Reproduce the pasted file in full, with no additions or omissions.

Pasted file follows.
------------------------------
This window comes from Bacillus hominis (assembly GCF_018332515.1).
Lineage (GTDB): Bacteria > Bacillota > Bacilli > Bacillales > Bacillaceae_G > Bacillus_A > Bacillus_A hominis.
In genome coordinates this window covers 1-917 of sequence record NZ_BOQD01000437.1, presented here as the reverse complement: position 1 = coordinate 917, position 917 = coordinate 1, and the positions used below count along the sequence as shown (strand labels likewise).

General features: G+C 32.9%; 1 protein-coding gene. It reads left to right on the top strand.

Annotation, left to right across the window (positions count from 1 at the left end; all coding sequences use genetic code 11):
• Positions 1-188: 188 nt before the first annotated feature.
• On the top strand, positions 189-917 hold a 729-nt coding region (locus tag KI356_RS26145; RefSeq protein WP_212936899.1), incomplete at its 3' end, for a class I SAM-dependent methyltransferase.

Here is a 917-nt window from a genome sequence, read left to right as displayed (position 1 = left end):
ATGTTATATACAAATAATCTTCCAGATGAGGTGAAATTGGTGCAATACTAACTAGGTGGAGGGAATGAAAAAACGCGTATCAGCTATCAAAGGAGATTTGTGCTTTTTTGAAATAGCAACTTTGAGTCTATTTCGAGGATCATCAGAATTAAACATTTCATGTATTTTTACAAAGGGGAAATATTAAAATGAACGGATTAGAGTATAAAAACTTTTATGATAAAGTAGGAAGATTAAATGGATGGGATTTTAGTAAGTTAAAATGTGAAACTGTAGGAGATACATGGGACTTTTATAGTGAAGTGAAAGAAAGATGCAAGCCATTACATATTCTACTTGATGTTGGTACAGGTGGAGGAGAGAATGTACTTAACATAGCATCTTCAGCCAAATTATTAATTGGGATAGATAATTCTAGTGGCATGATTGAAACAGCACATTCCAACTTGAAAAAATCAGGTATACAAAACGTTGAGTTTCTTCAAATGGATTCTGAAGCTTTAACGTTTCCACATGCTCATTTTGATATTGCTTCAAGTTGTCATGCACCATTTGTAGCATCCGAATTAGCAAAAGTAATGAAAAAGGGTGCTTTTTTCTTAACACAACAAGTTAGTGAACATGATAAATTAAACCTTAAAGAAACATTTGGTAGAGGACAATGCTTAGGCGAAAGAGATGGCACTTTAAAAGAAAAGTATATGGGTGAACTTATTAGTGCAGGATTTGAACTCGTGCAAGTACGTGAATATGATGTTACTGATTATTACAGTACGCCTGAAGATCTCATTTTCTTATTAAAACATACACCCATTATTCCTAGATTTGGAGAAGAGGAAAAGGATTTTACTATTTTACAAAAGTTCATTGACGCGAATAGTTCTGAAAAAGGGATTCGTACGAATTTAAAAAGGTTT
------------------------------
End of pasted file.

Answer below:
This window comes from Bacillus hominis (assembly GCF_018332515.1).
Lineage (GTDB): Bacteria > Bacillota > Bacilli > Bacillales > Bacillaceae_G > Bacillus_A > Bacillus_A hominis.
In genome coordinates this window covers 1-917 of sequence record NZ_BOQD01000437.1, presented here as the reverse complement: position 1 = coordinate 917, position 917 = coordinate 1, and the positions used below count along the sequence as shown (strand labels likewise).

General features: G+C 32.9%; 1 protein-coding gene. It reads left to right on the top strand.

Annotation, left to right across the window (positions count from 1 at the left end; all coding sequences use genetic code 11):
• Positions 1-188: 188 nt before the first annotated feature.
• On the top strand, positions 189-917 hold a 729-nt coding region (locus tag KI356_RS26145; RefSeq protein WP_212936899.1), incomplete at its 3' end, for a class I SAM-dependent methyltransferase.

Here is a 917-nt window from a genome sequence, read left to right as displayed (position 1 = left end):
ATGTTATATACAAATAATCTTCCAGATGAGGTGAAATTGGTGCAATACTAACTAGGTGGAGGGAATGAAAAAACGCGTATCAGCTATCAAAGGAGATTTGTGCTTTTTTGAAATAGCAACTTTGAGTCTATTTCGAGGATCATCAGAATTAAACATTTCATGTATTTTTACAAAGGGGAAATATTAAAATGAACGGATTAGAGTATAAAAACTTTTATGATAAAGTAGGAAGATTAAATGGATGGGATTTTAGTAAGTTAAAATGTGAAACTGTAGGAGATACATGGGACTTTTATAGTGAAGTGAAAGAAAGATGCAAGCCATTACATATTCTACTTGATGTTGGTACAGGTGGAGGAGAGAATGTACTTAACATAGCATCTTCAGCCAAATTATTAATTGGGATAGATAATTCTAGTGGCATGATTGAAACAGCACATTCCAACTTGAAAAAATCAGGTATACAAAACGTTGAGTTTCTTCAAATGGATTCTGAAGCTTTAACGTTTCCACATGCTCATTTTGATATTGCTTCAAGTTGTCATGCACCATTTGTAGCATCCGAATTAGCAAAAGTAATGAAAAAGGGTGCTTTTTTCTTAACACAACAAGTTAGTGAACATGATAAATTAAACCTTAAAGAAACATTTGGTAGAGGACAATGCTTAGGCGAAAGAGATGGCACTTTAAAAGAAAAGTATATGGGTGAACTTATTAGTGCAGGATTTGAACTCGTGCAAGTACGTGAATATGATGTTACTGATTATTACAGTACGCCTGAAGATCTCATTTTCTTATTAAAACATACACCCATTATTCCTAGATTTGGAGAAGAGGAAAAGGATTTTACTATTTTACAAAAGTTCATTGACGCGAATAGTTCTGAAAAAGGGATTCGTACGAATTTAAAAAGGTTT